I <3 Zombies

I write nonfiction narratives about the global economy, and I have to read a lot of boring books on topics like globalization, the garment industry, world population, and food.

You have to read a lot of boring books to write an interesting one. (At least I hope WHERE AM I EATING? is interesting. The reviews should start coming in soon enough.)

I do find these subjects fascinating because I see firsthand how these global issues impact people I’ve met — garment workers in Cambodia, farmers in Colombia. But rarely am I absolutely thrilled to crack open a book written by some policy expert or economist. I’m amazed at their brains and I’m happy to have their info and knowledge flow into mind. But I’m less hungry for…

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EATING fact of the day: How you like them apples?

Multinational Apple Juice

Workers in Chinese apple orchards earn a daily wage that their counterparts in the orchards of Michigan earn in 10 minutes.  This and the lack of environmental regulation in China is why 75% of apple juice concentrate consumed in the U.S. is made from Chinese apples, and often have levels of inorganic arsenic higher than the FDA allows in drinking water.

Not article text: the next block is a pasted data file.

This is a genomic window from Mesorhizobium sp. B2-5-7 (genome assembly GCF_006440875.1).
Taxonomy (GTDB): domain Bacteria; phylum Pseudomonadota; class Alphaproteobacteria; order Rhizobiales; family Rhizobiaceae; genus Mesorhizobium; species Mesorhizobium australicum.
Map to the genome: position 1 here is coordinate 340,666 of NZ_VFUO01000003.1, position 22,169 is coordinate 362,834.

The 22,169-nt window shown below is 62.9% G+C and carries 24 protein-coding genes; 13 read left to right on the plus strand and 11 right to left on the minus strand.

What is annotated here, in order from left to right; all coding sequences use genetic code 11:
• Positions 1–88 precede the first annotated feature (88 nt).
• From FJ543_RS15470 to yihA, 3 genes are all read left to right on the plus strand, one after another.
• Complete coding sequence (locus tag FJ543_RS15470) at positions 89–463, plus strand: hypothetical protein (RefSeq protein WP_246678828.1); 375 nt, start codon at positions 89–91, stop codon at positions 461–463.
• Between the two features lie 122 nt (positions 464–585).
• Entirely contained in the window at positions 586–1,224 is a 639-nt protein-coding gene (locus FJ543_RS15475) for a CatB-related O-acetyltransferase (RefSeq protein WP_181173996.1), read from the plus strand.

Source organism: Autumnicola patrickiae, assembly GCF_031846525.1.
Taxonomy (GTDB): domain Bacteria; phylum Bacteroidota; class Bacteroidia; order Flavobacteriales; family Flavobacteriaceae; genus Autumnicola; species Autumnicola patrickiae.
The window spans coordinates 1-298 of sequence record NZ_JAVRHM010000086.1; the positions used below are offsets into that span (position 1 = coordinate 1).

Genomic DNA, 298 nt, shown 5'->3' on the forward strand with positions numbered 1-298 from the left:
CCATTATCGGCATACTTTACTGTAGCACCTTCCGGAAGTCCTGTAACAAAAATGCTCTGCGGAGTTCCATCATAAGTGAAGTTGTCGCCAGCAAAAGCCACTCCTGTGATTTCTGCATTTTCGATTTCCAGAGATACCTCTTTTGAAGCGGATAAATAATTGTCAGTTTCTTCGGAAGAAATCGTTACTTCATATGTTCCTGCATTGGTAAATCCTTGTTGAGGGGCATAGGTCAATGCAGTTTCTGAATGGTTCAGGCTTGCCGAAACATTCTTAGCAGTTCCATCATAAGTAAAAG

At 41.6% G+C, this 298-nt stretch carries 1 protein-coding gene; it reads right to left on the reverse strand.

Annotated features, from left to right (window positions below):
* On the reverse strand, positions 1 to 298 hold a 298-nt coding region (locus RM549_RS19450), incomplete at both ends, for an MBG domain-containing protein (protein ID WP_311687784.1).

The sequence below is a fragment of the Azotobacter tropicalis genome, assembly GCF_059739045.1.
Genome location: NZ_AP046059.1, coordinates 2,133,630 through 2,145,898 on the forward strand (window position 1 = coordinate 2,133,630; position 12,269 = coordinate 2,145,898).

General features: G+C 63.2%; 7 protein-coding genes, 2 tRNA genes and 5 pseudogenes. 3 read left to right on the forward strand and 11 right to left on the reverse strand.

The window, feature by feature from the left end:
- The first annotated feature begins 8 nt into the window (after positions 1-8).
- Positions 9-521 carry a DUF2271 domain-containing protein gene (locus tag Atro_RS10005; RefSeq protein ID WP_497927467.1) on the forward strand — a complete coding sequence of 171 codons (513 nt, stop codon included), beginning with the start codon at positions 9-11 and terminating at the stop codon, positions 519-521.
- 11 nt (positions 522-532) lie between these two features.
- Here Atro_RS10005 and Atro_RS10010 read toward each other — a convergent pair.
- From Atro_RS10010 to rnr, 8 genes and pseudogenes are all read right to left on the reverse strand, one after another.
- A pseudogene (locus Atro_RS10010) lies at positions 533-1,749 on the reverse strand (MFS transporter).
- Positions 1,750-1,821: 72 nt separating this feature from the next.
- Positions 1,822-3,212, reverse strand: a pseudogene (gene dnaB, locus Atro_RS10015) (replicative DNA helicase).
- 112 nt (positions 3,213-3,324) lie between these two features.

My  Minute Maid apple juice (right) may contain juice from apples from China, USA, Chile, Turkey, Germany, Austria, and Argentina.


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Chugging Budweiser in China

Budweiser: It’s the King of Beers.

Good thing, too, because if the beer world was a democracy, we’d surely elect another, better-tasting, beer to be our leader. But, alas, Budweiser is American as Levi’s (made in Cambodia) and Coca-Cola. In places like, China it is imported. Yes, China sends us computers and we send them our subpar beer.

I saw this dude chugging a Bud atop Shanghai’s Pearl Tower

Budweiser in China

What the strangest place you’ve seen someone chugging a Bud?

I visited Shanghai to research my new book WHERE AM I EATING?AN ADVENTURE THROUGH THE GLOBAL FOOD ECONOMY, which comes out April 22nd (Earth Day)! Over the next five weeks I’ll be sharing new photos, videos, and stories from…

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What has aid ever done for anyone?

Somewhere along the line aid has become less cool.